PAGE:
(b) Opposition. There is growing opposition to Christianity from politicians, civil servants, local government officials and the media in the name of Britain being a multi-faith society. There are those who propose abandoning Christmas to avoid upsetting Muslims and Jews. These people are hypocrites. They are not really concerned about how Muslims feel about Christmas. These politically correct activists just have a deep-rooted hostility to Jesus.

    Certain scientists also believe that their expertise in one branch of knowledge gives them the right to make disparaging comments about Christianity. I do not deny the right of scientists to discover the processes by which God created the universe, earth and life. It is, however, just not true that an understanding of the processes in some way disproves the existence of the Originator of these processes. Art critics were not around when Van Goth created his masterpieces. They can examine the paintings - the brush strokes, the way the paint was applied and so on - to discover the process by which Van Goth produced his work. An art critic who has understood the process would not dream of saying that this disproved the existence of Van Goth!

    (c) Rejection. Jesus found rejection hard to bear. It is something very evident in the gospel narrative. "Oh Jerusalem, Jerusalem, you who kill the prophets and stone those sent to you, how often I have longed to gather your children together, as a hen gathers her chicks under her wings, but you were not willing." Mt23v37.

    I find it most distressing that so many of my acquaintances reject Jesus. Two of my brothers are not Christians. Not a single member of the Brockley cricket club so much as attends church. Several of my best friends remain resolutely unbelieving. Few of the children who attended my Sunday school classes have been converted. Only a handful of the thousands of youngsters I taught made a commitment to Jesus. The vast majority of people known to me are totally indifferent or actively hostile to what I value most.

    (d) Lack of worldly success. Jesus said of himself: "Foxes have holes and the birds of the air have nests, but the Son of Man has nowhere to lay his head." Lk10v58. Jesus had no property, few possessions and no private wealth. We must not forget the well-to-do woman who followed Jesus from Galilee to care for his needs. Mt27v55. I sometimes feel it would be a comfort to have a few such women to minister to my needs! However, Jesus did not spend the last hours of his life in the comfort of his own home tended by highly paid nurses but naked, bruised and bleeding on a stark cross of wood.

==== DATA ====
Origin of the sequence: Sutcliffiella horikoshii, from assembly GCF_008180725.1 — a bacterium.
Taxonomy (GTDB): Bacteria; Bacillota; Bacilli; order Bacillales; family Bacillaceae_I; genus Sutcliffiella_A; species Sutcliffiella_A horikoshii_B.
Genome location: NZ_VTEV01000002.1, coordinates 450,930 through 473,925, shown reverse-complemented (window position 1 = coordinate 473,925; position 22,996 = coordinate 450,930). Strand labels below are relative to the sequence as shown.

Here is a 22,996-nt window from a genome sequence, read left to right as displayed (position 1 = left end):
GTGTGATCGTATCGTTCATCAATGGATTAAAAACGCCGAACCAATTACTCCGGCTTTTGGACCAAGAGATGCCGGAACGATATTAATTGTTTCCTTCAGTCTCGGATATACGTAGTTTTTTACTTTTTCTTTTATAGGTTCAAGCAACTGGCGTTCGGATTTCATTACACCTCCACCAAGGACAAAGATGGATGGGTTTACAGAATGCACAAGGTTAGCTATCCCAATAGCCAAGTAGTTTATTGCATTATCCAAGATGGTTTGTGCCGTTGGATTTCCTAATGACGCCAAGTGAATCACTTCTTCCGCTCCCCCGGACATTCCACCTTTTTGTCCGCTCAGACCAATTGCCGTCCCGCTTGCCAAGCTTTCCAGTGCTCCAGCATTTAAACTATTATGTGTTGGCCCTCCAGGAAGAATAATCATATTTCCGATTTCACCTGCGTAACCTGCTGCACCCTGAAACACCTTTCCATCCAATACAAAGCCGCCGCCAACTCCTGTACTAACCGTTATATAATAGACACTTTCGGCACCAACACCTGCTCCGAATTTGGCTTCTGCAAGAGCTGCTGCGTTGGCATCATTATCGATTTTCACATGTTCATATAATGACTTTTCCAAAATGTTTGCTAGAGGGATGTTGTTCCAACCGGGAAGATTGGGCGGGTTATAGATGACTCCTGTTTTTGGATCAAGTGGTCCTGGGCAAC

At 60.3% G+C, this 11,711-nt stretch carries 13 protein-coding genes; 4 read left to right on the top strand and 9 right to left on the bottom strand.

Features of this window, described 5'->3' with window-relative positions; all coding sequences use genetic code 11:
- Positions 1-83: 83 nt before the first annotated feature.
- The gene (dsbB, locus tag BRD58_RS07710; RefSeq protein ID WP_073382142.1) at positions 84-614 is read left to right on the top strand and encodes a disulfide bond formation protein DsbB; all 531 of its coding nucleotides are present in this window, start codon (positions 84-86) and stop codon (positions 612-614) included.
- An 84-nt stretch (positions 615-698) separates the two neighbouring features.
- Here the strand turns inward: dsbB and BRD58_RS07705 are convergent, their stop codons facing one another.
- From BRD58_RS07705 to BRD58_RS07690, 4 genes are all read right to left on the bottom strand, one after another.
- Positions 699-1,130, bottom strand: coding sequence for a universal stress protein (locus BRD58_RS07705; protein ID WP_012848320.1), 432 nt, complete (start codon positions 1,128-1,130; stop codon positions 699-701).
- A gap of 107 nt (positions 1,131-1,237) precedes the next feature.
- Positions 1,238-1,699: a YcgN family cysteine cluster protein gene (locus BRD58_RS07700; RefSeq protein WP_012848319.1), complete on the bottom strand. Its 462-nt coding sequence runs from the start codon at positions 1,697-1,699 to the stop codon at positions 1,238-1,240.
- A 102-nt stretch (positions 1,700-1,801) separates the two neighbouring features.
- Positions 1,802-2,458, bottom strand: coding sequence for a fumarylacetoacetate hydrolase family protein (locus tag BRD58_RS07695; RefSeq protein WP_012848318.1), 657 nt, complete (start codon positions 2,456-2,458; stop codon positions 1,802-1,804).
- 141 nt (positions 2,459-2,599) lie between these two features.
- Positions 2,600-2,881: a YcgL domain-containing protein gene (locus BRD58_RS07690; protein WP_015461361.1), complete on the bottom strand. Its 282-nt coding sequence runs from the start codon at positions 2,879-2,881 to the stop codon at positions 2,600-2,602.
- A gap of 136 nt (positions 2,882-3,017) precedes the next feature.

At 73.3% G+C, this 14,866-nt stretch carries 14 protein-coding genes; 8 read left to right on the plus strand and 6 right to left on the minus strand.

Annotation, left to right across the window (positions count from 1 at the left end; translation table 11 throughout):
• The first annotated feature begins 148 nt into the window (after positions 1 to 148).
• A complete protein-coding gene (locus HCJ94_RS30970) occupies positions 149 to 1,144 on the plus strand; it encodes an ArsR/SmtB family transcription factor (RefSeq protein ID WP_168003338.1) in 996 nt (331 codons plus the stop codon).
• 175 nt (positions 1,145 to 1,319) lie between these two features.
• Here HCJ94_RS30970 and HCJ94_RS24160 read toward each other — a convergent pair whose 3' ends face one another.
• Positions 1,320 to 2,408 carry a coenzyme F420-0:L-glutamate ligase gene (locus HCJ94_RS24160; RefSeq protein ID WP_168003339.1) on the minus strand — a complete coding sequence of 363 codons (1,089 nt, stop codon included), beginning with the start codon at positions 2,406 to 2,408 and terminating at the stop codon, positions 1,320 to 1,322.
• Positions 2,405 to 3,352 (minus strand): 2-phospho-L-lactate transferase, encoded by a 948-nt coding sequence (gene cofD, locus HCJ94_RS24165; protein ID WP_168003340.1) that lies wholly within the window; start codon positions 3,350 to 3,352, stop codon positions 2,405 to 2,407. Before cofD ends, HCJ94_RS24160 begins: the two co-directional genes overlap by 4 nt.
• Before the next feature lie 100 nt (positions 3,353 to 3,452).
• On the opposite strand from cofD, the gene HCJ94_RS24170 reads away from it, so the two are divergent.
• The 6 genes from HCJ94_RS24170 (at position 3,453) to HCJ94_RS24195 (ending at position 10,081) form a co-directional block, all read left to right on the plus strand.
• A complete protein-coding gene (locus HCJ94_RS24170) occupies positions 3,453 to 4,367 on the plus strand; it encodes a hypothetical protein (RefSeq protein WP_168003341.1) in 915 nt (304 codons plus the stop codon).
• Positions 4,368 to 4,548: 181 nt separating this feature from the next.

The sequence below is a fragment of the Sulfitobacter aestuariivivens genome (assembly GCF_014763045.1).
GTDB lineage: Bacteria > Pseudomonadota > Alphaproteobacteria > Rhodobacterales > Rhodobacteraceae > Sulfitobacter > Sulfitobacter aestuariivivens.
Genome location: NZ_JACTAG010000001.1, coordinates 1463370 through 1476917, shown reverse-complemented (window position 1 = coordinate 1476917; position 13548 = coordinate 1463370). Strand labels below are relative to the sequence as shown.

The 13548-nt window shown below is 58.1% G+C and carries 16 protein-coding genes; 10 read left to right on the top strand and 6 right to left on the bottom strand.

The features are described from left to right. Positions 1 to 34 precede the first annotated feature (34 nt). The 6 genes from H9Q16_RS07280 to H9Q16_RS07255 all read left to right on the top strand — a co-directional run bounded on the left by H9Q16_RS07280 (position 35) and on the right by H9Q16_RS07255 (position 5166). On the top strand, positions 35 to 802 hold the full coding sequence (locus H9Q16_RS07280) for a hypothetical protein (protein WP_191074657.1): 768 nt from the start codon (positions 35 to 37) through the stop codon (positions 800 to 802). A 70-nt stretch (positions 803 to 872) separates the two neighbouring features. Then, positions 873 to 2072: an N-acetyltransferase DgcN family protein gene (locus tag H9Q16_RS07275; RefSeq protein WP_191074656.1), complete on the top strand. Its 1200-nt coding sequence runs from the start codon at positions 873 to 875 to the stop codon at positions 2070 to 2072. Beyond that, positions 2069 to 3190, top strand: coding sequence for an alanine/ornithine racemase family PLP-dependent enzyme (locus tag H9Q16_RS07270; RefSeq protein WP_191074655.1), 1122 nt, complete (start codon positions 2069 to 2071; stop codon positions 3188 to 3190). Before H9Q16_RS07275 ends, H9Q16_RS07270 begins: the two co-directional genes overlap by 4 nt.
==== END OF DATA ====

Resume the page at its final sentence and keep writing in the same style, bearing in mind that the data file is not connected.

If we are dedicated believers and put Christ's service first we cannot expect to be rich, powerful or famous.

(C) Jesus provides help for the task.

The disciples could never have undertaken the work they were given without help. There are some people who expect a lot from a meagre investment. If the organisers of a wedding reception pay the caterer's the bare minimum they will get what they paid for! Jesus is not like this. He provides his followers with substantial assistance:

(1) His bodily resurrection.
The risen Christ gave the disciples confidence. They were overjoyed when they saw the Lord. v20.

Jesus' old body was taken up into the new in the same sort of way that a hand brush is taken up into a Hoover. Jesus retained some of the features of his old body, the marks of honour, the wounds in his feet and side. His new body was solid. Jesus could be touched and he could eat. But the new body was superior to the old. It was sown a natural body and raised a spiritual body. See 1Cor5v44. So Jesus looked different and was not easily recognised. He could pass out of his grave clothes and through locked doors. His resurrection body was not subject to corruption.

All Christians are strongly motivated by the resurrection of Jesus. He has conquered death and is alive for evermore. We sing:

            I serve a risen Saviour,
            He's in the world today;
            I know that He is living,
            Whatever men may say;
            I see His hand of mercy,
            I hear His voice of cheer.
            And just the time I need Him
            He's always near.

A risen Saviour is one who is able to keep his promise to give: life to all who believe in him and rewards to those who serve him.

In the words of Charles Wesley:

            Soar we now where Christ hath led,
            Following our exalted Head:
            Made like him, like Him we rise,
            Ours the cross, the grave, the skies.

(2) The gift of the Spirit.
Jesus breathed on his disciples and said: "Receive the Holy Spirit." v22. I don't believe the disciples received the Holy Spirit there and then. They were not dramatically changed by what Jesus did. A week later they still met behind locked doors. Jesus did not breath on Thomas as far as we know when he appeared for his benefit. Jesus breathed on his disciples as a sign that they would receive the Spirit and be empowered for evangelism. On the Day of Pentecost they did and they were!

I have never had a Pentecostal experience but the Holy Spirit has helped me do the work to which I have been assigned. Not all Christian workers are privileged to go into the fields when they are ripe for harvest and reap. Some have to sow, weed and water. Just occasionally I have preached a sermon and someone has been present whom God has prepared for the message.

(3) Delegated authority.